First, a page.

So say experts including Jaana Kettunen, MSc, of Finland's National Public Health Institute.
Kettunen's team studied fatal stroke risk and air pollution among people 65 and older in Helsinki, Finland's capital.
The study, published in Stroke, shows a rise in fatal stroke risk among people 65 and older on warm days when the air was laden with fine particle pollution.
Based on the findings, Kettunen offers some advice in an American Stroke Association news release.
"We suggest that on high pollution days, elderly people should avoid spending unnecessary time in traffic, whether in a vehicle or walking, especially if they suffer from cardiovascular diseases, to lower their exposure to pollutants," says Kettunen.
"They should also avoid heavy outdoor exercise on high pollution days, and nursing homes, for example, should not be built along heavily trafficked roads, where particle concentrations are at their highest."
Kettunen and colleagues studied air pollution and fatal stroke in metropolitan Helsinki -- where about a million people live -- from 1998 to 2004.
During those years, 3,265 people 65 and older died of stroke in metropolitan Helsinki, the study shows.
Most of the deaths -- 1,961 -- occurred during the cold months of October to April. The other 1,304 deaths happened during Helsinki's warm season, May to September.
The researchers also checked Helsinki's outdoor air pollution levels during the months. Data came from pollution-measuring stations around Helsinki.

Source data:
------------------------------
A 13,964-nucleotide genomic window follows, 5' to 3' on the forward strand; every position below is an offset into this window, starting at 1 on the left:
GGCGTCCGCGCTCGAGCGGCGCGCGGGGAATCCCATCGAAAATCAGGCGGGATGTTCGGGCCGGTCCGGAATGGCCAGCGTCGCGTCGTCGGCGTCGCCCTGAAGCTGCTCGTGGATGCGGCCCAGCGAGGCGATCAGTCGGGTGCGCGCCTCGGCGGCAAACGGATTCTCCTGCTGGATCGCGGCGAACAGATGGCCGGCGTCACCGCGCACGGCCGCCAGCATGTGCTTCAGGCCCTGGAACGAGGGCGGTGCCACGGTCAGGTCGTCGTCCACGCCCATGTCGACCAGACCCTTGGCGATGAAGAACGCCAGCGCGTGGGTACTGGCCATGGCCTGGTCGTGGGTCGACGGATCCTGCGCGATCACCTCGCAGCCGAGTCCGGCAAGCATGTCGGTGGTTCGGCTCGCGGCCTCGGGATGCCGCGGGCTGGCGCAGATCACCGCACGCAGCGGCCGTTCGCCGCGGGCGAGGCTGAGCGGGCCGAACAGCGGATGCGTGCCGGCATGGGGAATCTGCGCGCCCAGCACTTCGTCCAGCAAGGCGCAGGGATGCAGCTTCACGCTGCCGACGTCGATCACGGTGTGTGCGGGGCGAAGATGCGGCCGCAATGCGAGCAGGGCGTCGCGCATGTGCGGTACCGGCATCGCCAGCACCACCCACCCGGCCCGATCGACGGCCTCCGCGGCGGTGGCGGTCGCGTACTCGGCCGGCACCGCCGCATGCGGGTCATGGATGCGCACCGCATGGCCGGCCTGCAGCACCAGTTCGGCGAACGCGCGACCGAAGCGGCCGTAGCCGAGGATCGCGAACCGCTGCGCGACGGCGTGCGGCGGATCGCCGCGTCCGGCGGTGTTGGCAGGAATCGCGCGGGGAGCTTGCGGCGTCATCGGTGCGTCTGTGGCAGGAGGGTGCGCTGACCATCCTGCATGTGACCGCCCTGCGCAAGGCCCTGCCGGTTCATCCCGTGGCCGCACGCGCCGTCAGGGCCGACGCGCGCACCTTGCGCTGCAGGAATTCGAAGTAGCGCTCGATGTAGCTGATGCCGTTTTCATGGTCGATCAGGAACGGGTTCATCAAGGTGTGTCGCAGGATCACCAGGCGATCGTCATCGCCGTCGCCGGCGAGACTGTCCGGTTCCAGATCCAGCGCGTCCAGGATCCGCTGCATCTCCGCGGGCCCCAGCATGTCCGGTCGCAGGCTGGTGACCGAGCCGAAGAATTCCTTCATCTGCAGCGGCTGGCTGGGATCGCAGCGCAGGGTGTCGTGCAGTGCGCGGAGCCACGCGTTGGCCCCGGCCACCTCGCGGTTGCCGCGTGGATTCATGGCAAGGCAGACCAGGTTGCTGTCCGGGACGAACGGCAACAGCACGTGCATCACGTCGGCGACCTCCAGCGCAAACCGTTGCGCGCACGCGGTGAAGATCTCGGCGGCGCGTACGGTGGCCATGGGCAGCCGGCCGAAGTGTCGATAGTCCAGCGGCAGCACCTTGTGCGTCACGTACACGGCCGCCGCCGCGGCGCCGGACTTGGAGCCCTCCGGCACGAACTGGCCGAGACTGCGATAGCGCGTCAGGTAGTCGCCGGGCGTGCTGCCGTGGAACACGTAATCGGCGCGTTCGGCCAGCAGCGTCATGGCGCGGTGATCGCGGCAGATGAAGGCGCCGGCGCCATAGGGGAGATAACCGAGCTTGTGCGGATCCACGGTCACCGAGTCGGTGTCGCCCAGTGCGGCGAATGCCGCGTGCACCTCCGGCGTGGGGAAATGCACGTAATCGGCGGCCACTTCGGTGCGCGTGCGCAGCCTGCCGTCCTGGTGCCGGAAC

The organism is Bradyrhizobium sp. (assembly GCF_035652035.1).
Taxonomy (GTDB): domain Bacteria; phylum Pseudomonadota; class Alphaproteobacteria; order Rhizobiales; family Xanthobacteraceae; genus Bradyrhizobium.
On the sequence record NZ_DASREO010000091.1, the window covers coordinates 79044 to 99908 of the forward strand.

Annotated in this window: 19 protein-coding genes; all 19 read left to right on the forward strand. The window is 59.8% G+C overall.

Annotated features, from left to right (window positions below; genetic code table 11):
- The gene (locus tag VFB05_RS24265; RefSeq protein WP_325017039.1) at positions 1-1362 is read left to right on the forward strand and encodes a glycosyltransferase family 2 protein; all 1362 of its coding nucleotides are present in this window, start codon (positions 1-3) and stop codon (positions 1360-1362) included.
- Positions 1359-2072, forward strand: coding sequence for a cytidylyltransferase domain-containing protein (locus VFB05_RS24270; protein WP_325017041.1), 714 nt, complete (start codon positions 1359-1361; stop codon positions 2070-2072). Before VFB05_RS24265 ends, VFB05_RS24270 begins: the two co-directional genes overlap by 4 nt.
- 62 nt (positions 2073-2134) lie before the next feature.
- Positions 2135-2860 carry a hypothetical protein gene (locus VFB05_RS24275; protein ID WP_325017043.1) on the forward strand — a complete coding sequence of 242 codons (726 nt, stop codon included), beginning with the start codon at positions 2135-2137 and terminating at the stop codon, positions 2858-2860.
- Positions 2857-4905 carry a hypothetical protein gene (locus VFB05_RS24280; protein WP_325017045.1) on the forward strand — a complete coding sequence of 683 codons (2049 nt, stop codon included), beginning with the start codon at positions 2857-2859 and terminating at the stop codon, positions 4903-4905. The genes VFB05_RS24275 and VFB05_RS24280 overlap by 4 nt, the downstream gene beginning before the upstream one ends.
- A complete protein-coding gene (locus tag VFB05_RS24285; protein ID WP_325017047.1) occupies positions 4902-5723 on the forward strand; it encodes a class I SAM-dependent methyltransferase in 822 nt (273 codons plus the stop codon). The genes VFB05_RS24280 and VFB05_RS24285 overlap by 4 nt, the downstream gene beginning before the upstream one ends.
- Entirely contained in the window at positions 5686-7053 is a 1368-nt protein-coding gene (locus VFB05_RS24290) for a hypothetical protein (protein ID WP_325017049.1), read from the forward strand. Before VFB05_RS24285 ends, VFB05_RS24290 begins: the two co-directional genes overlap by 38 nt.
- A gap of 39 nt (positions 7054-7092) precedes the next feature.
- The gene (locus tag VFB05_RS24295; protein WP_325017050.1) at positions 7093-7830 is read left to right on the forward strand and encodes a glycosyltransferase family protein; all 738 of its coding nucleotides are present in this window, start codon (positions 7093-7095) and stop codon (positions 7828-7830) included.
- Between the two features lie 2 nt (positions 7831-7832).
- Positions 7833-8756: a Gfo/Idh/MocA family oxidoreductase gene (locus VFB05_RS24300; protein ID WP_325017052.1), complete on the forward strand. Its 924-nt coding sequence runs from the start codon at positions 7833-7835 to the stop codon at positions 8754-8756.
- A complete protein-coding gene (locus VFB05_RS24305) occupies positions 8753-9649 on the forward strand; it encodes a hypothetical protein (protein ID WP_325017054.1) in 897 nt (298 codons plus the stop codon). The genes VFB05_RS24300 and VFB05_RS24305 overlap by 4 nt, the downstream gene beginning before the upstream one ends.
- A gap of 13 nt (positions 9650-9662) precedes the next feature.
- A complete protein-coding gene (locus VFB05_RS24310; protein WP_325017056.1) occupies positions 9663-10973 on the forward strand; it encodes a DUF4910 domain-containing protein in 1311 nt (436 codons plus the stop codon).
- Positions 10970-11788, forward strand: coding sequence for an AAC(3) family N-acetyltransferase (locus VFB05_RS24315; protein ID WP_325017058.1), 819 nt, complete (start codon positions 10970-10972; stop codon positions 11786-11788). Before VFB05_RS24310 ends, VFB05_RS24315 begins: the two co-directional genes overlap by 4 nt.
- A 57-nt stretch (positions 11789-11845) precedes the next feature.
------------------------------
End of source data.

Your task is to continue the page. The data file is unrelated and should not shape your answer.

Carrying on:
Kettunen's team paid special attention to fine particles. Fine particles mainly come from combustion engines and have been suggested to be "especially harmful," write the researchers.
Pollution and Fatal Stroke Risk
Although stroke deaths were most common during the cold season, the mix of warm weather and pollution may have upped fatal stroke risk.
When outdoor levels of fine particle pollution were high, fatal stroke risk rose -- but only during Helsinki's warm season.
High levels of fine particle pollution weren't linked to fatal stroke risk during Helsinki's cold months. Though fine particle pollution was actually a bit higher during the cold months, the study shows.
But the researchers note that people spend more time outdoors, and are thus exposed to more air pollution, during warm weather.
During Finland's frigid months, people tend to nestle indoors. That cuts their exposure to air pollution, possibly lowering their risk of suffering a fatal stroke.
Ultrafine particle pollution, carbon monoxide, and coarse particle pollution weren't strongly linked to fatal stroke risk.
The study doesn't prove that pollution causes stroke.
Many factors -- including age, heart disease, smoking, and diabetes -- may make people more vulnerable to stroke. Kettunen's study didn't track those risk factors among the people who died of stroke.
The study only included fatal strokes. Future studies should also look at nonfatal stroke risk, the researchers suggest.
SOURCES: Kettunen, J. Stroke, March 2007. News release, American Stroke Association.
By Miranda Hitti
Reviewed by Louise Chang